Authors: Jones, H

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Jones, H 2010, 'Environmental compliance', in R Jewell & AB Fourie (eds), Mine Waste 2010: Proceedings of the First International Seminar on the Reduction of Risk in the Management of Tailings and Mine Waste, Australian Centre for Geomechanics, Perth, pp. 309-317,

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The Macquarie dictionary defines ‘compliance’ as ‘1. An act of conforming; acquiescing, or yielding. 2. base subservience.’ Does environmental compliance mean yielding to environmental forces, or does it mean being subservient to a human perception of the environment? How ‘environmental compliance’ may be defined by the various stakeholders in the mining industry, companies, governments and communities is considered in the light of their possible objectives in requiring ‘environmental compliance’. Examples of potentially conflicting environmental requirements in waste management are considered, particularly operational requirements such as minimal dust generation versus completion environmental compliance requirements of establishing a self-sustaining ecosystem or geomorphologically stable landform. Mechanisms available to establish standards for determining if environmental compliance has been attained are described. These include guidelines (company and government), which can range from detailed (tailings construction) to broad and general (closure strategies); codes of practice, Ministerial conditions and regulations are discussed. Some of the strengths and weaknesses these mechanisms are described, using examples from industry experience. The site specific nature of most mine waste management operations means that one approach cannot fit all situations and the fairness of having a solution acceptable in one operation, but not in another is discussed. Does strict compliance with a human perception of the environment and how it functions promote a ‘lowest common denominator’ approach? The potential technology restricting aspects of requiring ‘compliance’ is discussed and the alternative compliance requirements of ‘‘outcome’ compliance and ‘process’ compliance considered. The time frame for assessing environmental compliance is discussed. The potential use of simulation models as potential tools for assessing future environmental performance is considered. Moreover, it is concluded that ‘environmental compliance’ means conforming to the environment rather than simply acquiescing or yielding to man-made ‘rules’.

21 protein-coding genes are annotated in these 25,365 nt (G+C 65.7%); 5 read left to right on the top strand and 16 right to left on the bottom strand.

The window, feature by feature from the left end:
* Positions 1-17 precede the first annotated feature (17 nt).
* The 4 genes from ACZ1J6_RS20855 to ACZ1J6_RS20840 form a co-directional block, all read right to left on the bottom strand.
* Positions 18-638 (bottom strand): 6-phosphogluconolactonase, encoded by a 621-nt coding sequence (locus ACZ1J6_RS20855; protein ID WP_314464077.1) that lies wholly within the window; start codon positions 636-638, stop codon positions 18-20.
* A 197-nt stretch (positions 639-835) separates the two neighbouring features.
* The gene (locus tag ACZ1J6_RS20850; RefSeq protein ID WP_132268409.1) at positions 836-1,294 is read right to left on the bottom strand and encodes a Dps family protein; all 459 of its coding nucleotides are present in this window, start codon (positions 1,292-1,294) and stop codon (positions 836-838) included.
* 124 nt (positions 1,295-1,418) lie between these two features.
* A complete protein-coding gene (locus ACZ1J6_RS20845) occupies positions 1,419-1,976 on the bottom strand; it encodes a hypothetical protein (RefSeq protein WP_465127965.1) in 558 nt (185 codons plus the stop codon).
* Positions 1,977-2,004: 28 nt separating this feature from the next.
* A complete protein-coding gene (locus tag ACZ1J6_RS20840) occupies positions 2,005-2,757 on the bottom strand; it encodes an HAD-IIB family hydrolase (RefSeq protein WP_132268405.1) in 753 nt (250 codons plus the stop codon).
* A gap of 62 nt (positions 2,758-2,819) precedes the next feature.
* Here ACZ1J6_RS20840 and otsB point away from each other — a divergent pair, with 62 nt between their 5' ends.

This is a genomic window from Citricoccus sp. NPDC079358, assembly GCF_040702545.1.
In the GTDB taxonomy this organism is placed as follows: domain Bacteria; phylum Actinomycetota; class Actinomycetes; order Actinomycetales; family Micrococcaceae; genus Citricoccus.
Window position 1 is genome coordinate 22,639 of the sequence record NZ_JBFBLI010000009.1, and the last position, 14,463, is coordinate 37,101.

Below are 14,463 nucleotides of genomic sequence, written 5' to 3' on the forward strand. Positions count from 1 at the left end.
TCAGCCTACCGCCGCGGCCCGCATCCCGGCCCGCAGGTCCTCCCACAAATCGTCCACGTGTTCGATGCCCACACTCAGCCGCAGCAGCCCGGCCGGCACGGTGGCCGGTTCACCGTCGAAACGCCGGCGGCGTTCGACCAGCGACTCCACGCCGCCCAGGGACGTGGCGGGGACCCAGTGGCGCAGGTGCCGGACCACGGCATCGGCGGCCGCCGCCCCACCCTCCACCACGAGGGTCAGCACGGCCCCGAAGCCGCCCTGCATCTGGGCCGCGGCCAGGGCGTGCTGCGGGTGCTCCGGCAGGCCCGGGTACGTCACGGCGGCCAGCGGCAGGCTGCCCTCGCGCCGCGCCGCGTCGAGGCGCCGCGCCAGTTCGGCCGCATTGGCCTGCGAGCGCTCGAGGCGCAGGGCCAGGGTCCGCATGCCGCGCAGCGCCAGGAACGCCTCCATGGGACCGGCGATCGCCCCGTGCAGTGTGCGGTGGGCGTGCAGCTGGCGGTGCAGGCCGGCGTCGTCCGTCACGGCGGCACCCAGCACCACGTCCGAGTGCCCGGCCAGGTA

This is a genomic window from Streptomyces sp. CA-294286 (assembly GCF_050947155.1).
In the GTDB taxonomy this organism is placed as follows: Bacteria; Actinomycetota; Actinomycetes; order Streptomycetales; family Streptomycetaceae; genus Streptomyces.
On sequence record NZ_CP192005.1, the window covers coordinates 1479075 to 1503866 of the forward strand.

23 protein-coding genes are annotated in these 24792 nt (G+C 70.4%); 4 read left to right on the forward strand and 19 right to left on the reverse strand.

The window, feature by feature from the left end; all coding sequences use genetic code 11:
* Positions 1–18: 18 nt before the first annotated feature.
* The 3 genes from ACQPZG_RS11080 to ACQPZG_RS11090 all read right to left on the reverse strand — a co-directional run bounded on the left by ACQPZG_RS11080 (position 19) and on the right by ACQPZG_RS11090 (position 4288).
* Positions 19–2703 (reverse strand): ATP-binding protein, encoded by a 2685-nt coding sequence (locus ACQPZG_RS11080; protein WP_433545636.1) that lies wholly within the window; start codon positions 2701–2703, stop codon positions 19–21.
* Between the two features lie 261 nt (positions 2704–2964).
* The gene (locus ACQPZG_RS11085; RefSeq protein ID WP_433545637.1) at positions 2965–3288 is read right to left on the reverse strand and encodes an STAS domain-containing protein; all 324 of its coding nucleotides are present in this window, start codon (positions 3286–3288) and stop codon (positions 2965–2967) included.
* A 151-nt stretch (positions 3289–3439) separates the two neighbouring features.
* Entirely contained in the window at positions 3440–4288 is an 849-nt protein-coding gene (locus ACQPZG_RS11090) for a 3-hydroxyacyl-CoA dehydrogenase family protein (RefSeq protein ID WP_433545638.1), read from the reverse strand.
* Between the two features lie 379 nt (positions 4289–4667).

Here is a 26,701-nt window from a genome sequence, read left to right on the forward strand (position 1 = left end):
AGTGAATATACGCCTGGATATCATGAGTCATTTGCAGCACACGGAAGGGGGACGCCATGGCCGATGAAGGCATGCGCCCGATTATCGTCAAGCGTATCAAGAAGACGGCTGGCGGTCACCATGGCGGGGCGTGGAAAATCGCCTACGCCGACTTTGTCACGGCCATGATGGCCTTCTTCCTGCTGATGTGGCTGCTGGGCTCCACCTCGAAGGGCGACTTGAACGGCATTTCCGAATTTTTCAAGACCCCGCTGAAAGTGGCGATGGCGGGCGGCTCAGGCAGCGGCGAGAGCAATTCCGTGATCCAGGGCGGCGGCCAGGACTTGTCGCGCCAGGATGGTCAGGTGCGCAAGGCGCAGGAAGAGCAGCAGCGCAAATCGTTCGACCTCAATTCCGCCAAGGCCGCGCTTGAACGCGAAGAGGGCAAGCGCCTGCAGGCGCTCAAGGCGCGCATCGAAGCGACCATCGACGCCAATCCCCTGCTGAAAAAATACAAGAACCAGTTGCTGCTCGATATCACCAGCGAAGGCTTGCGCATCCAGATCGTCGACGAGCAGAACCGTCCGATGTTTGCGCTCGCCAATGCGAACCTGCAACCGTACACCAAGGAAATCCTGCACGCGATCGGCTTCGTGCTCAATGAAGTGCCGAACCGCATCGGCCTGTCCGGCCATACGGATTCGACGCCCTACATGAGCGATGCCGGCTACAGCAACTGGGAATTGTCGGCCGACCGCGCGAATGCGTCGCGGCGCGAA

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Environmental compliance H. Jones
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